The training device was fixed to the gun's breech end with the help of a 'Lagerstuck' (bushing piece), a portion of mild steel applied to the octagonal part of the barrel and then clamped to the breech end with two wing-screws. Due to the octagonal shape, it cannot be twisted.
To fire the training device inside the barrel, some modifications to the device were necessary. The trigger guard was bent into a ring-shape around the eye of the 'Abzugsstuck' (trigger piece). This could be activated later by a lanyard or electrical firing device. To protect the mechanism, the bare system was put into a stable, brass 'SchloBkasten' (trigger box), fixed with two screws from the bottom, which engaged the threaded sleeve of the rifle system. The two wing-screws, which can be seen in the photographs, were used for attaching an electrical firing device. The trigger piece was held in place by a U-shaped bracket below the trigger box.
The installation of the training device was easy. The breech block was opened and the device was then pushed in to the barrel of the gun. According to official regulations, the crew had to be extremely vigilant in ensuring that no excessive pressure was exerted and that the bearing plate did not tilt in the gun's barrel. A bent bushing disk would lead, inevitably, to inaccuracies when shooting on the target. After inserting the bushing piece into the two retaining hooks on the breech end, the two wing-screws had to be tightened.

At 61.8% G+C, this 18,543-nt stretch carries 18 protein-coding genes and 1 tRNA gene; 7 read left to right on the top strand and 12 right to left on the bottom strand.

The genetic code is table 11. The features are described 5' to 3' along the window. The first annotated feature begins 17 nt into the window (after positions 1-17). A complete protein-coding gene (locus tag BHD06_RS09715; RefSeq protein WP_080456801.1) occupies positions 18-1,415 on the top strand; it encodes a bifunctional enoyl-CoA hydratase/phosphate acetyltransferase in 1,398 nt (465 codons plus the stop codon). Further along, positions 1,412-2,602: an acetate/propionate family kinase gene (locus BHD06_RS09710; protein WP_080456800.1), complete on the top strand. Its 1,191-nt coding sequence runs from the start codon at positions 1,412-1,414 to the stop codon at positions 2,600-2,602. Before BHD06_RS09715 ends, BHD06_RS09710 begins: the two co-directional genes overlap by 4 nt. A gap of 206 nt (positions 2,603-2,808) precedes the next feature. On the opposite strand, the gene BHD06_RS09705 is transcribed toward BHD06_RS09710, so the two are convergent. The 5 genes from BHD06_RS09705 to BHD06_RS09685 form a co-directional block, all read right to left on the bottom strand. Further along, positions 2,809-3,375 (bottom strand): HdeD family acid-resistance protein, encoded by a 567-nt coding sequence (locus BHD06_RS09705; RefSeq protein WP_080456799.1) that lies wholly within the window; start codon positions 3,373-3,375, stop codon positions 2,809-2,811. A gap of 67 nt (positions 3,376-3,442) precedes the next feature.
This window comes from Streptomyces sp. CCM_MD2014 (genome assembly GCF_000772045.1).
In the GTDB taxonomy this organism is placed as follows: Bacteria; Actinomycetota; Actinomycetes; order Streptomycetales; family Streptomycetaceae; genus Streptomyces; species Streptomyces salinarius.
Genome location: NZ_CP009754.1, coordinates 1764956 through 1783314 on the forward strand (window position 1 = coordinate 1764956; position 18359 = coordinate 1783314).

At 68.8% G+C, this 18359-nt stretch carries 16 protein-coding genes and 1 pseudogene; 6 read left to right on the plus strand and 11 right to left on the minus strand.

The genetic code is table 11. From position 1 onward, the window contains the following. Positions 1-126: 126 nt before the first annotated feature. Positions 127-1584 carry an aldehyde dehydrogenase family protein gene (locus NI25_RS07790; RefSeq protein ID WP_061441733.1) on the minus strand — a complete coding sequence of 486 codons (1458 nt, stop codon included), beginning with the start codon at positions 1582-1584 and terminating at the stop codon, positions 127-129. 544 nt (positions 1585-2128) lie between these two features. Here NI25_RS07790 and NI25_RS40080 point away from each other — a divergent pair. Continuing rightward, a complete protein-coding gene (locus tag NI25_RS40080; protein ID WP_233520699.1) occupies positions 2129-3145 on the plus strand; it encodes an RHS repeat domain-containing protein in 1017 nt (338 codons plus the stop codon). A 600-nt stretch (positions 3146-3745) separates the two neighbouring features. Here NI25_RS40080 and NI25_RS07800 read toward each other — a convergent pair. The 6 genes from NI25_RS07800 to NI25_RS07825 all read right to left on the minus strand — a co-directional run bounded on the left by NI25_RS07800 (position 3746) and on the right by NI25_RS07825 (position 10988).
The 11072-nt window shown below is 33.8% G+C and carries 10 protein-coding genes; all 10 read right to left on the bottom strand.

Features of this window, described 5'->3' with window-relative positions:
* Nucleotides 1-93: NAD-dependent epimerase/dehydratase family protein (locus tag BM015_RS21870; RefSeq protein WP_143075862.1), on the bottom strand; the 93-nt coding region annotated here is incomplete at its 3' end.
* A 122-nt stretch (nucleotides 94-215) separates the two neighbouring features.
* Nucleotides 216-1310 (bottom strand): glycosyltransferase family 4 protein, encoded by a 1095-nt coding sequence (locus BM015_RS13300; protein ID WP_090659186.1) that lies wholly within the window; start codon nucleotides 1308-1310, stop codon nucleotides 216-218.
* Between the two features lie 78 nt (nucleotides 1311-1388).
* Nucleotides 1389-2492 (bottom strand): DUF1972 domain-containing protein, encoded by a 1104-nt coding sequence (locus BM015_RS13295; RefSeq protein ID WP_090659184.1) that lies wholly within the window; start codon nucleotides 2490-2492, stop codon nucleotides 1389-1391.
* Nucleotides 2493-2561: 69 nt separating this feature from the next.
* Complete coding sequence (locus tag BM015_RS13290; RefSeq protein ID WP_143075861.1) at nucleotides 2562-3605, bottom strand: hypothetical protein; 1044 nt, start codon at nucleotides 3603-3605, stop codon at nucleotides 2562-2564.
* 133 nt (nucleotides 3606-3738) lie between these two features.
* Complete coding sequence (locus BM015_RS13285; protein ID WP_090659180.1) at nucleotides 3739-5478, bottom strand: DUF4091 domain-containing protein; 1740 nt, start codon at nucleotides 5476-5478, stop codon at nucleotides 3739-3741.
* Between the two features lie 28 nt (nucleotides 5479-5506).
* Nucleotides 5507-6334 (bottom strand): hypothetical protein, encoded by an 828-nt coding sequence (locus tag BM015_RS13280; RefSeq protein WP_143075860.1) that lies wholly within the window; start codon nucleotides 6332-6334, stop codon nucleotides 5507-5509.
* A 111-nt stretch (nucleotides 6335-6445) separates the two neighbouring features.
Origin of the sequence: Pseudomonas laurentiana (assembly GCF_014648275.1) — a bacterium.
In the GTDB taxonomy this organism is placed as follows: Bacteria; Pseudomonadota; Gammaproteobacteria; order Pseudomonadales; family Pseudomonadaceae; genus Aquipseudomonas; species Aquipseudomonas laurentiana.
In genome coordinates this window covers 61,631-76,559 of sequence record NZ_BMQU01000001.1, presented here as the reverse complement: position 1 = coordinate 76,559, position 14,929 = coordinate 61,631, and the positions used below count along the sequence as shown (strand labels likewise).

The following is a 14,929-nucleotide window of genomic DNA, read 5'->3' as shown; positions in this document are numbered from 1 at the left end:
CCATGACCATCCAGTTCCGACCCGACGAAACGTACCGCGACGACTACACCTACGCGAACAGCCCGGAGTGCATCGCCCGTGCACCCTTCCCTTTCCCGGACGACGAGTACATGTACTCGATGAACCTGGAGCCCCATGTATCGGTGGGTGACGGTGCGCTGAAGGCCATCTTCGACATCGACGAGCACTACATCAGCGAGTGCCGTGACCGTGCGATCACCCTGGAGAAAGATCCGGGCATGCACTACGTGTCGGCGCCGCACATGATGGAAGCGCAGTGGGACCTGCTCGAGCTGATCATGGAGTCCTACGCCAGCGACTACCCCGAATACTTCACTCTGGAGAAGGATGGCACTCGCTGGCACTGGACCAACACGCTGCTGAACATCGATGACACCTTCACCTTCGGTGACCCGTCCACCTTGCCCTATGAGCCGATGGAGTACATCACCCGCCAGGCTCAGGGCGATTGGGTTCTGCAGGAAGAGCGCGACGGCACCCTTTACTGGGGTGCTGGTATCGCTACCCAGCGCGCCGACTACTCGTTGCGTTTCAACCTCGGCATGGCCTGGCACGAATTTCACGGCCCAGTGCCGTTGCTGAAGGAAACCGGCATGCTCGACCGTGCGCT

During practice shooting, the device's barrel had to be rinsed with soapy water from time to time to avoid heavy soiling. Rapid-fire was not allowed. After use, the barrel was thoroughly cleaned and the metal parts were lubricated with gun oil or petroleum.
The specimen shown here has had a long journey, but it is precisely these circumstances that have ensured its survival until today. The other training devices remaining in the Imperial German Navy are thought to have been scrapped after the war, if they were not lost with the German fleet at Scapa Flow. No identical training device could be traced in other museums and collections, suggesting, perhaps, that this may be the last of its kind.
With acknowledgment and a special thanks to AI Houde at the Nationa! Marine Corps Museum in Quantico (www. usmcmuseum.com) and the Navy Museum in Wilhelmshaven, Germany (www.marinemuseum.de).